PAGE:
Jordan king's half-brother under 'house arrest' amid coup claims

Jordan's official media warned yesterday that security and stability are "red line" issues after a half-brother of King Abdullah II said he was put under house arrest.

Jordan’s official media warned yesterday that security and stability are “red line” issues after a half-brother of King Abdullah II said he was put under house arrest and others were detained amid reports of a coup plot.

Washington and Gulf allies stressed their support for the pro-Western government in Amman.

Jordan’s former crown prince Hamzah bin Hussein, 41, who lost his title in 2004, said he had been confined to his home, speaking in a video message which the BBC said on Saturday it had obtained from his lawyer.

Hamzah lashed out at Jordan’s “ruling system” and said several of his friends had been arrested, his security detail removed and his internet and phone lines cut.

He denied being part of “any conspiracy or nefarious organization,” but said the country had “become stymied in corruption, in nepotism, and in misrule” and that nobody was allowed to criticise the authorities.

The official newspaper al-Rai warned yesterday that Jordan’s “security and stability” were a “red line that must not be crossed or even approached.”

Official news agency Petra said an unspecified number of suspects had been arrested, among them former close aides to the royal family Bassem Awadallah, chief of the royal court in 2007-2008, and Sherif Hassan bin Zaid.

The pair were detained for “security reasons,” Petra said, quoting a security source.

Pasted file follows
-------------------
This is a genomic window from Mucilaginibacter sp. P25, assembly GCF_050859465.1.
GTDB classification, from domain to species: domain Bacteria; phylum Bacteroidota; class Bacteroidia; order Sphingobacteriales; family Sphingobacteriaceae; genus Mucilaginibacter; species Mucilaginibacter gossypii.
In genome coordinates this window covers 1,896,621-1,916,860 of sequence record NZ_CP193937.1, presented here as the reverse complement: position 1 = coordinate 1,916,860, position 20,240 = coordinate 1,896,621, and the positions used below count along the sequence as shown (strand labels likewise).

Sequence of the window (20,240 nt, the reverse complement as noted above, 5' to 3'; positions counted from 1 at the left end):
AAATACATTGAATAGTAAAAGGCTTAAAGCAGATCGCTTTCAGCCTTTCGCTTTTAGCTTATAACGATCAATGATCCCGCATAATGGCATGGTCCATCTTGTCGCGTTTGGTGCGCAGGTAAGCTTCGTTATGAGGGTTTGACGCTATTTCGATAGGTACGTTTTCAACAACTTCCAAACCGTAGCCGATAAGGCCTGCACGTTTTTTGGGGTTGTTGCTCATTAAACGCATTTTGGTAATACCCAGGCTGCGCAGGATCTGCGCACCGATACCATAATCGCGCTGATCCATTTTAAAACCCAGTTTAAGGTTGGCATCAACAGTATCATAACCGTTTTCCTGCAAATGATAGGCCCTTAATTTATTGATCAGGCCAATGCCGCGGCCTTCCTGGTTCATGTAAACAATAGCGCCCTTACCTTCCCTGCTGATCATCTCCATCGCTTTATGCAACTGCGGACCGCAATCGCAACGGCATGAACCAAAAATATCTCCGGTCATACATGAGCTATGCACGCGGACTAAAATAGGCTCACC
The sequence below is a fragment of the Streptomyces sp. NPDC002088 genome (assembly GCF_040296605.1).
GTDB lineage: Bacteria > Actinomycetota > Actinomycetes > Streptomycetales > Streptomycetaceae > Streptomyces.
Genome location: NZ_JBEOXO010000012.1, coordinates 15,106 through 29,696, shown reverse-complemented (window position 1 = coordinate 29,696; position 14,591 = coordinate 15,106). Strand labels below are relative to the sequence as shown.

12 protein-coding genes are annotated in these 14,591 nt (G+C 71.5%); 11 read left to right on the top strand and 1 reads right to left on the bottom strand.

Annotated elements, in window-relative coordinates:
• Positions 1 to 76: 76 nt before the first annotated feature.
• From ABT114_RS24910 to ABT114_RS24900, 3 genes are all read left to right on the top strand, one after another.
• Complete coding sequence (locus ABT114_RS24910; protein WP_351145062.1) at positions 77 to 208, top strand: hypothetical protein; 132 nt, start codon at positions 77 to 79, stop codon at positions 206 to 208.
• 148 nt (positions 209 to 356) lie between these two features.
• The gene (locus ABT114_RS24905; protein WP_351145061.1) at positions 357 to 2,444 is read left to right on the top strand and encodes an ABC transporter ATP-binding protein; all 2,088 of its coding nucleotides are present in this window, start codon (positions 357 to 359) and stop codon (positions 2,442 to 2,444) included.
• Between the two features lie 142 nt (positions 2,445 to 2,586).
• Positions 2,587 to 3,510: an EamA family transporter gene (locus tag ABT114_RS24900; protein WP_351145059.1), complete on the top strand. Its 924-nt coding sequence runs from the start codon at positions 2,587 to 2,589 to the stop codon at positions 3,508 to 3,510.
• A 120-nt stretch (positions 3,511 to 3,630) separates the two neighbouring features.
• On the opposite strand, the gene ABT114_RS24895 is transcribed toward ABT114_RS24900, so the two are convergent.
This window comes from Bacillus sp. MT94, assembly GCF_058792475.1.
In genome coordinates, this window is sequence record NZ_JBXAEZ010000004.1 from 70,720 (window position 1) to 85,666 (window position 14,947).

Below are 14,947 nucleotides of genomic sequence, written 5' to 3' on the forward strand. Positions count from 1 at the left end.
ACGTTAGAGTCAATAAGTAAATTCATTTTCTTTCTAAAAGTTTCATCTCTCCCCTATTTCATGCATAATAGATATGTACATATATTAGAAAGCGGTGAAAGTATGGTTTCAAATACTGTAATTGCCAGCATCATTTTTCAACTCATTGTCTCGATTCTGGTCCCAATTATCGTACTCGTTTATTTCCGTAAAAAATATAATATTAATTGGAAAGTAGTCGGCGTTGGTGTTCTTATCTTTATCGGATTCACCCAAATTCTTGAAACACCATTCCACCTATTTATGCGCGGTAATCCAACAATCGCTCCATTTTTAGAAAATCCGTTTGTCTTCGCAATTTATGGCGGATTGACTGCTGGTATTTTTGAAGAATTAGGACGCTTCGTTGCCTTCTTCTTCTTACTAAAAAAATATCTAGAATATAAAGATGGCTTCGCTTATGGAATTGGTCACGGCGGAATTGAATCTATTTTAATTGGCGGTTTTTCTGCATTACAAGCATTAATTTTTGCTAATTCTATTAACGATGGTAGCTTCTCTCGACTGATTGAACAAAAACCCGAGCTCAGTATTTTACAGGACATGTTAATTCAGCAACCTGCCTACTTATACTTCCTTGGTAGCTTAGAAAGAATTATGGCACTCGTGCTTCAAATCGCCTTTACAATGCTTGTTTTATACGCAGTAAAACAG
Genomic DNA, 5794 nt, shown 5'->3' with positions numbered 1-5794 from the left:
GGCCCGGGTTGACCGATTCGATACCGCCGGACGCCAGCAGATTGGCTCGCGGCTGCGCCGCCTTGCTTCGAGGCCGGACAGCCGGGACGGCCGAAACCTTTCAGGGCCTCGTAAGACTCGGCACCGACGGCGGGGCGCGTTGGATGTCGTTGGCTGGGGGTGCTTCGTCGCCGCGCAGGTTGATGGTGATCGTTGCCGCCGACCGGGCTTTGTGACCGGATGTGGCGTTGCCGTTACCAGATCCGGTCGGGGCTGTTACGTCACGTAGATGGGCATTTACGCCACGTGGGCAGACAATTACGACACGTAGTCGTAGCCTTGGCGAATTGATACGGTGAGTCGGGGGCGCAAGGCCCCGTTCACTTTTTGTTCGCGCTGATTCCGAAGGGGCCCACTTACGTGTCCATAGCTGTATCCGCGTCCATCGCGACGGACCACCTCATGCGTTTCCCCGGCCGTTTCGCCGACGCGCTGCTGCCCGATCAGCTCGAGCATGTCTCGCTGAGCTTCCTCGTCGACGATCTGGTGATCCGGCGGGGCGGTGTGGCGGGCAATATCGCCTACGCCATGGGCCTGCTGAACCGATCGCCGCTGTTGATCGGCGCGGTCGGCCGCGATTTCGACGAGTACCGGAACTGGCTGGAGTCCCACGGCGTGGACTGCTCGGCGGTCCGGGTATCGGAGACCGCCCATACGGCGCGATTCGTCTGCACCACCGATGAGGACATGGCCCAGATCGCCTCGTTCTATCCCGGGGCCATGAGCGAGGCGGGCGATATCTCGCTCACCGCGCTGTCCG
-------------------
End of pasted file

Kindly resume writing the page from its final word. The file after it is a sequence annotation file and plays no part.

Hamzah’s mother, Queen Noor, tweeted yesterday that she was “praying that truth and justice will prevail for all the innocent victims of this wicked slander. God bless and keep them safe.”

Hamzah is the eldest son of late King Hussein and American-born Queen Noor. He has had good relations officially with Abdullah, his half-brother, and is a popular figure close to tribal leaders.

Abdullah had appointed Hamzah crown prince in 1999 in line with Hussein’s dying wishes, but in 2004 stripped him of the title and gave it to his own eldest son Hussein.

A Jordanian analyst who did not want to be named for security reasons said Hamzah had recently “stepped up his criticism of what he described as corruption within the government in front of his circle of friends.”

According to the same source, “there is certainly resentment on his part, because he has never digested losing his title of crown prince.”

The army denied on Saturday that Prince Hamzah, who holds no official position, had been detained. “What has been published about the arrest of Prince Hamzah is not true,” said Joint Chiefs of Staff head Major General Yousef Huneiti.

But the prince had been “asked to stop some activities that could be used to shake the stability and security of Jordan,” he said.

The Washington Post said the former crown prince was “placed under restriction” as part of a probe into an alleged plot to unseat the king.

“The move followed the discovery of what palace officials described as a complex and far-reaching plot,” it said, quoting a senior Middle East intelligence official.

The alleged scheme “included at least one other Jordanian royal as well as tribal leaders and members of the country’s security establishment,” the Post added.

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